Make sure staff are rotated to different jobs regularly and given adequate rest breaks and opportunities to warm up and change into dry clothing. Operator wellbeing should be paramount.
Being cold and wet can divert operators’ attention from important safety procedures and may encourage the cutting of corners in MEWP operation.
- Reduced visibility for MEWP operators
Winter in the UK means shorter daylight hours, so MEWP operators are working in the dark at the start and end of the working day, with lower light levels throughout the day and frequently early morning mist.
Visibility is further reduced every time it rains or snows, increasing the risk of accidents. Site managers must know exactly where all machines are on site and what areas they are working in.
Workers are injured by moving vehicles every year and the risk is increased in low light conditions. Ensure external lighting is adequate and additional lighting rigs are focused on the areas where operators need it most without obstructing other workers.
- Check the weather, temperature and wind readings regularly
Snow is always visible, ice may not be. Regular site inspections for ice formation are essential when the temperature drops below freezing. Keeping an eye on weather forecasts and wind readings is essential for any project where operators are working at height.
Average wind speed forecasts are available from the UK Met Office up to five days in advance, but competent contractors should use a hand-held anemometer to measure local wind speed. The Riwal UK Hire desk will advise on the wind rating restrictions of each specific MEWP on site.
- Caring for batteries in low temperatures
Temperatures in the UK rarely drop below -10° C and batteries remain effective in average UK winter conditions. However extreme temperatures are not good for any type of battery. Regardless of the outside temperatures, operators using battery-powered aerial access platforms should always use the correct transformer with the shortest charging lead possible, and charge batteries overnight.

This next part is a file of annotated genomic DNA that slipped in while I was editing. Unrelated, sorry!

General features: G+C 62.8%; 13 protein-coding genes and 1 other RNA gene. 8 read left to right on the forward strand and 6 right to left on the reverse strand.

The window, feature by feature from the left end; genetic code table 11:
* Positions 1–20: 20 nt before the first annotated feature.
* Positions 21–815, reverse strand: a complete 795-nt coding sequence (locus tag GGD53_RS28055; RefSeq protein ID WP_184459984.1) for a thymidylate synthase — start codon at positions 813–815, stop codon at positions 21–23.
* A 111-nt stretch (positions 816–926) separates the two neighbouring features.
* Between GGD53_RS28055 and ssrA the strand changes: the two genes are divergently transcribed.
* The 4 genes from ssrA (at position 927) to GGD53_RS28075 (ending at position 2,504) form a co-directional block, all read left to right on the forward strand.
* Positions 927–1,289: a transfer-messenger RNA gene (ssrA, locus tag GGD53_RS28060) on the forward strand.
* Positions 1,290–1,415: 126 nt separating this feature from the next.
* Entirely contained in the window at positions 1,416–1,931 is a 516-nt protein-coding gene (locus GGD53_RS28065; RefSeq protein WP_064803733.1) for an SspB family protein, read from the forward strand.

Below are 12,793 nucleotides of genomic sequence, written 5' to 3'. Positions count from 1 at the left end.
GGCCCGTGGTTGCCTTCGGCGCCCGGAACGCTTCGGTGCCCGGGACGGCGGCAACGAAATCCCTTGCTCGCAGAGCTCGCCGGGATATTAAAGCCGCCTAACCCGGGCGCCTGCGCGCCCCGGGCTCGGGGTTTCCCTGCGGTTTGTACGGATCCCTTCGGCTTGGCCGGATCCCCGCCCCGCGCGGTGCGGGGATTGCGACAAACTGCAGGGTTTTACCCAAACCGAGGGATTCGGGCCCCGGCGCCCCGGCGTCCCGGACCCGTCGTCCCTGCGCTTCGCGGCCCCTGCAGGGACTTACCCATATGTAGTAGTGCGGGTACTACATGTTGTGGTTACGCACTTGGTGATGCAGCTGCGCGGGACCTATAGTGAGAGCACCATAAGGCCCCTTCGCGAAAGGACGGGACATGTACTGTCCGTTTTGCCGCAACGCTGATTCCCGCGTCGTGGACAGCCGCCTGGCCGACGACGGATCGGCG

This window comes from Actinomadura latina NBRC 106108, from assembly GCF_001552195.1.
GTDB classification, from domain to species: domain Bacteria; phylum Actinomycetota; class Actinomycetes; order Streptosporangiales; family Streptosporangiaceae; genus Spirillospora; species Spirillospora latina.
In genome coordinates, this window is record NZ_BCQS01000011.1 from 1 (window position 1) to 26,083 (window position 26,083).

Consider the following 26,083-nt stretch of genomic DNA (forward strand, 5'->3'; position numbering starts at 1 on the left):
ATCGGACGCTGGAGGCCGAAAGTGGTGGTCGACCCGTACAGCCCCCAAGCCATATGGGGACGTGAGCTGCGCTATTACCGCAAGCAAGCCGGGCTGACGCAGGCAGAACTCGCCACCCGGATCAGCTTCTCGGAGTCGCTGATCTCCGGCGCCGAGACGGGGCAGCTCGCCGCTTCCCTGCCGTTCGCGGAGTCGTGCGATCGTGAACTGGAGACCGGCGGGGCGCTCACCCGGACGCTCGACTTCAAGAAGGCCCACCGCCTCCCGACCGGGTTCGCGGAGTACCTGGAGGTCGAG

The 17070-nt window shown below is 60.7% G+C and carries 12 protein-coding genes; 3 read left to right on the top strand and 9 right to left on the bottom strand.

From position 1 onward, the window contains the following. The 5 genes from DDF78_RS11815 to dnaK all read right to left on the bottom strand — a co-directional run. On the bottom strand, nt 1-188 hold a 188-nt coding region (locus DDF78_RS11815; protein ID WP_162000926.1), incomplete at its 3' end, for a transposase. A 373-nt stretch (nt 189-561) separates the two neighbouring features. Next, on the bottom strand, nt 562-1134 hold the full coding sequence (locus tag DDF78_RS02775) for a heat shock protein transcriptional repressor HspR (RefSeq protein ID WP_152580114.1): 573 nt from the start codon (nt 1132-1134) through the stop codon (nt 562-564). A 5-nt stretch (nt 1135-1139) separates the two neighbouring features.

- Soft and waterlogged ground can destabilise powered access machines
Access platforms that don’t have a firm and secure footing can lead to dangerous slipping and tilting. Frozen solid ground can become soft and slippery during the day as a result of an increase in temperature and direct sunlight.
It is also difficult to recognise unsuitable ground when it is covered with snow, making it a bad idea to drive MEWPs over snow-covered ground. Check surfaces throughout the day and use dry levelling plates if necessary to prevent the aerial work platform from slipping, sinking or tilting.
- Use a buddy system while working at height
Make sure operators use a buddy system and regularly check each other for signs of fatigue and loss of concentration. Anyone noticing a co-worker having difficulty with tasks should recommend they move to safety and warm up. In extreme cold, use the buddy system to check for signs of hypothermia and make sure all operators on site know what the signs are.
- Protect the PPE kit that protects you
A working at height operative’s safety harness and lanyard is his or her most valuable piece of equipment. All PPE should be stored correctly in a dry place when not in use, preferably at a temperature that is maintained above freezing. It is the operator’s responsibility to inspect the harness before use to ensure it is fit for purpose.
For more information about hiring the correct powered access hire equipment for adverse weather conditions, talk to the Riwal UK hire desk team on 0844 335 2993.